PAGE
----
Cross-Border Urban Governance and the informal Mechanisms of Space Production

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Abstract Summary
The globalization of economic as well as cultural exchanges has led to the emergence of a new geography of capitalism, with a network of extended urban territories as its assumed structural basis (Brenner 2016, Sohn 2014). Driven by regional and global geo-economic forces, these emergent regional spaces tend to transcend the jurisdictional and territorially defined borders (Soja 2015, Addie 2013). Indeed, the increasing permeability of political boundaries to the thickening flows of goods, people and resources has pushed beyond the very notions of space, place, city and governance as we know them. Such has turned the process of extended urbanization into an arena of continuous conflict, but also of wide opportunities for cooperation. This has been most relevant for the discourse on cross-border regionalism, where local and global processes of economic/functional integration come strongly into play. Within this model of regionalisation, actors engage actively and strategically to mobilise the borders as deferential benefit to generate value out of asymmetric cross-border interactions. Though functionally integrated from an economic point of view, the emergent regional spaces are usually" riddled with inequalities and fracture lines of a political as well as of a social and economic nature" (Sohn 2014). It can be argued that these socio-spatial vulnerabilities are the manifestations of rising tensions between the unbounded and networked nature of the region on the one hand, and on the other hand, the geographies of governance that emerge from unbalanced politics of regionalism. Against this background, this research takes the case study of the SIJORI Growth Triangle, a term that refers to the strategic interweaving of the comparative advantages between the city state of Singapore, the Province of Johor (Malaysia), and the Province of Riau islands (Indonesia). However, there is much more to this Growth Triangle than just comparative advantages and economic growth; this transnational policy intervention has had a tremendous impact on the spatial, ecologic and social structure of the region. The absence of a regional governance strategy to manage the externalities of economic growth and urbanization has left the region vulnerable to multiple risks. In this regard, the current research investigates the mechanisms and processes of space production and urban governance in the SIJORI extended urban region, which emerge in the absence of a state-driven territorial project. By looking at the region not only as functional space, but also a socio-territorial unit equipped with a certain degree of strategic capacity (Perkmann 2003), the research explores how non-state actors and alliances shape the socio-spatial geography of the extended urban region, and what are the emerging urban governance mechanisms that derive from the existing non-state politics of regionalism. It also looks at whether the existing "informal" mechanisms could be the basis for a territorial project that deals with spatial, social and environmental risks on a regional scale.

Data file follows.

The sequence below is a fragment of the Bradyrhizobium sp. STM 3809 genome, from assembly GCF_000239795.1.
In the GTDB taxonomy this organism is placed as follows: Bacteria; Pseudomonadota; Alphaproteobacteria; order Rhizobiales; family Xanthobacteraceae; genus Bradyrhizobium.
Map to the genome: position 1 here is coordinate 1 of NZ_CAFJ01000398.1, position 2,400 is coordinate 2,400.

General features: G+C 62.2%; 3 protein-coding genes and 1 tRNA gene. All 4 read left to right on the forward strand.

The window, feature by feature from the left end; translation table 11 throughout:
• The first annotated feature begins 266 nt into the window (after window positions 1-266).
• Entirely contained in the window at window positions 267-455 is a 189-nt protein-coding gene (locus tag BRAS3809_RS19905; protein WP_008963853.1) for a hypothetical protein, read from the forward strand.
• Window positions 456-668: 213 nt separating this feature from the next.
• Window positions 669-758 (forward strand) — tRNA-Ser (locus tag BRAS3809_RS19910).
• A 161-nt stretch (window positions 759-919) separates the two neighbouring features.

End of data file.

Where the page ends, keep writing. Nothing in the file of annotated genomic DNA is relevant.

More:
Abstract ID :
ISO680
Submission Type
Lecturer and researcher
,
University of Stuttgart

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